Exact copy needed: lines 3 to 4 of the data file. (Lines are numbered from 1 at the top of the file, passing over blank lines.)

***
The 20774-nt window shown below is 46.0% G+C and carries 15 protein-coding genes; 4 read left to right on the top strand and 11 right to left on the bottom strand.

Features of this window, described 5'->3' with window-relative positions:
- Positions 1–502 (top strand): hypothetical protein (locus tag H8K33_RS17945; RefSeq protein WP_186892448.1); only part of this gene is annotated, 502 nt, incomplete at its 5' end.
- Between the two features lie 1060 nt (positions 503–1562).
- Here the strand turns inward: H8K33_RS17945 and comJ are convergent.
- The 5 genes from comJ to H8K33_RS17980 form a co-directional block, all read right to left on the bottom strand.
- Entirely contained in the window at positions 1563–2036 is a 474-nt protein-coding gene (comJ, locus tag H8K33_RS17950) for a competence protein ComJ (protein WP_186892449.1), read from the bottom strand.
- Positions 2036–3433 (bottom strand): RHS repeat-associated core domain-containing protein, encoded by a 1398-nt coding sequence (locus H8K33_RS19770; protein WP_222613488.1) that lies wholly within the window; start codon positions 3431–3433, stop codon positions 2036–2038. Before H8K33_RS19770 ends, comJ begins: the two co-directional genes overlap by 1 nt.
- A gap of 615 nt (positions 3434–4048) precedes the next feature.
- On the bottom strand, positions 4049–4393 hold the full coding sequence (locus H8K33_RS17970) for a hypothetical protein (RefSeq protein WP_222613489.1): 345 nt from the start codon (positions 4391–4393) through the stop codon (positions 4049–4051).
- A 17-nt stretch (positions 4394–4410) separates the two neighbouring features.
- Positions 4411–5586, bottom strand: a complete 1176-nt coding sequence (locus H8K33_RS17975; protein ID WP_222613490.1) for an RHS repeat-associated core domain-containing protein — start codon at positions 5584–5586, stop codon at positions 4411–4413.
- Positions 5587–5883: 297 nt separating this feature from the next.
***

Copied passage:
- Positions 1–502 (top strand): hypothetical protein (locus tag H8K33_RS17945; RefSeq protein WP_186892448.1); only part of this gene is annotated, 502 nt, incomplete at its 5' end.
- Between the two features lie 1060 nt (positions 503–1562).